Officials say the twin-engine Piper PA-23-250, known as an Aztec, aircraft went down about 400 yards from the Lake Okeechobee’s southeast shore, just north of the Pahokee Airport. Records show the plane had taken off from Tampa International Airport.

The Tampa flight was a charter, which had departed from Sheltair Aviation Services’ executive hangar complex at the Tampa airport.

Charter companies are held to a higher standard and require a higher level of pilot training, certification, maintenance and more frequent proficiency checks, according to the FAA.

The downed aircraft was registered to L-Holdings LLC in Wilmington, Del., FAA records show. It was unclear whether the company held valid charter certifications for both the pilot and the aircraft that crashed.

The return flight took off at 2:21 p.m. bound for North Palm Beach County General Aviation airport. The estimated time of arrival was 3:35 p.m.

At about 3:18 p.m the flight began to unravel and by 3:22 p.m. it was on its way down, according to flightaware.com.

 

“The airplane was over Lake Okeechobee when it appears to have experienced engine problems,” said Robert Katz, a commercial pilot and certified flight instructor who has been flying for 38 years. “The direction of the flight changes abruptly from southeast to south to west to southeast again and then east again and then it disappears.”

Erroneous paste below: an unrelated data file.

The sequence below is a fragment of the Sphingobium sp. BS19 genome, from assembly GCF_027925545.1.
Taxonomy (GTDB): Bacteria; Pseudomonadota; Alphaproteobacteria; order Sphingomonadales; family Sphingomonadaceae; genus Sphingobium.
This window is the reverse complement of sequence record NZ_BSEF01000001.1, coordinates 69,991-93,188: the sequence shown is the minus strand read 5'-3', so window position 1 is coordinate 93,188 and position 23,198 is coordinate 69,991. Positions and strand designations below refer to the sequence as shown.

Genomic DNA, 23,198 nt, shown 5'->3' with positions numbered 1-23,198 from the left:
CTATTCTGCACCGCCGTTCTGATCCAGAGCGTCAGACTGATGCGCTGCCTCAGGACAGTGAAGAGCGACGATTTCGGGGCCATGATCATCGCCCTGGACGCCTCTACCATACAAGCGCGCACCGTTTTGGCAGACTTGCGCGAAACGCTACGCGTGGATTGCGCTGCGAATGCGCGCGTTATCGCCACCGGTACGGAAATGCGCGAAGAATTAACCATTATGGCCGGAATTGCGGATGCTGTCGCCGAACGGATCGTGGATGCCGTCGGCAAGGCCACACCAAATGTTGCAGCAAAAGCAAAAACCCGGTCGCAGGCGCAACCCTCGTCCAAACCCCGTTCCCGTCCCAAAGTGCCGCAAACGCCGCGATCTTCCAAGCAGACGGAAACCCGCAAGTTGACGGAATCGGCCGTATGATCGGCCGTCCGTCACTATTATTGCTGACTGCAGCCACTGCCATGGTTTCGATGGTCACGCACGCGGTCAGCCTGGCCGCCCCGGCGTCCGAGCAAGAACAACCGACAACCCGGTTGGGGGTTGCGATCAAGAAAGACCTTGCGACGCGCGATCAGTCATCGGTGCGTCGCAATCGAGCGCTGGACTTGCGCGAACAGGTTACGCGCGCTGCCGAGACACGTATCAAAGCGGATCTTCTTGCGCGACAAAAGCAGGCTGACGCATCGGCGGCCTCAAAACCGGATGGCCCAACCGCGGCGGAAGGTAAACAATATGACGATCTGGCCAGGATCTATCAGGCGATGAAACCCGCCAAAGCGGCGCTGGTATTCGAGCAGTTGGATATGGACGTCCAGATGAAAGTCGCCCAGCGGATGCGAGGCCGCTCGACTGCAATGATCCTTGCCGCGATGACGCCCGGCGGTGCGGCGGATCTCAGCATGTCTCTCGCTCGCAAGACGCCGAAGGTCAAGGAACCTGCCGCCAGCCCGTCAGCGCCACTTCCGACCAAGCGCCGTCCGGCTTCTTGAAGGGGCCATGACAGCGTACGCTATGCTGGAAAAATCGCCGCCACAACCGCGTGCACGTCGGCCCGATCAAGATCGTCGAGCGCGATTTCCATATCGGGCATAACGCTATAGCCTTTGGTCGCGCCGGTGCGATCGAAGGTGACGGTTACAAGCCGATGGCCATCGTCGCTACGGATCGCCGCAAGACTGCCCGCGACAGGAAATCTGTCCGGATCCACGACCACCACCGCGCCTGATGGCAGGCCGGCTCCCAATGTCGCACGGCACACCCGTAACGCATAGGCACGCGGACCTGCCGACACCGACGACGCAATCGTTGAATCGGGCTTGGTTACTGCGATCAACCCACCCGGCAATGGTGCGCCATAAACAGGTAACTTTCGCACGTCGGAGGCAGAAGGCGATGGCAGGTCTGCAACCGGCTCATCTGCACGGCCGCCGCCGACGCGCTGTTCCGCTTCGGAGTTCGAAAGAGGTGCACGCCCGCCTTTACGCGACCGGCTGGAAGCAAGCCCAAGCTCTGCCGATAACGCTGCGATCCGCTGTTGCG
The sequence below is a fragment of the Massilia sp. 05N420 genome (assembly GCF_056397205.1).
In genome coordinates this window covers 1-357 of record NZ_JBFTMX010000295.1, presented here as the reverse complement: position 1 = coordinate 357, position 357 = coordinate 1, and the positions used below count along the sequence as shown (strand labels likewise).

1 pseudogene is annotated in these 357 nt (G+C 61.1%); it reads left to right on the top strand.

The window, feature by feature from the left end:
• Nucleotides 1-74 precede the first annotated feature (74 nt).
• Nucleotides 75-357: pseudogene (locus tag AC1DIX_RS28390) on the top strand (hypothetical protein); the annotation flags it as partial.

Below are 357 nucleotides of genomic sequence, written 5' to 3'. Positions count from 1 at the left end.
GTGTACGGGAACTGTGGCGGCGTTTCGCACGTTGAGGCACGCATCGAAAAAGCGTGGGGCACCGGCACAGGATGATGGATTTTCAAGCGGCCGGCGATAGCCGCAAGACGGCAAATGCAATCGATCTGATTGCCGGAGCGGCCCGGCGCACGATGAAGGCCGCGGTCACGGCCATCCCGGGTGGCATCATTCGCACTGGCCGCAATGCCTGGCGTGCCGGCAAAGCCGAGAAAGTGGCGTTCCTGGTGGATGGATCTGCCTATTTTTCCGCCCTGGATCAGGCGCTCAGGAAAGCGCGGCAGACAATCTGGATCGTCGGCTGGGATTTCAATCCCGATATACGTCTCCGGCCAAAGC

Marine unit deputies and rescue workers recovered the bodies from the fuselage several hours after the Friday afternoon crash. Rescue divers found the five bodies — the pilot and his four passengers — when they searched the aircraft fuselage in the water, she said.

The Federal Aviation Administration and the National Transportation Safety Board are investigating the crash.

Mulet held the proper commercial pilot certification with the appropriate rating for the Piper aircraft but his required medical certification, records show, would have expired Nov. 30, 2018.

“This appears to be an unqualified pilot to operate a charter flight,” said Katz, the Dallas-based expert who tracks plane crashes nationwide. “The problem is that his medical certification was expired. After which he has no privilege to offer his services as a commercial pilot to the flying public.”

“It is perfectly capable of flying on one engine, but only in the hands of a qualified and proficient pilot,” Katz said. “It requires enormous precision to be able to bring an airplane flying on one engine down to the runway safely.”

If Mulet was a legitimate charter pilot, he would have to requalify by demonstrating his competence every six months, Katz said.

“The pilot was struggling to maintain control,” Katz said. “I think his intention was to land in Pahokee and terminate the flight as soon as possible. But at the end, he completely lost control of the flight, and this you could see on flightaware.com.”

The National Transportation Safety Board will conduct the crash investigation and the sheriff’s violent crimes division will handle the death investigation.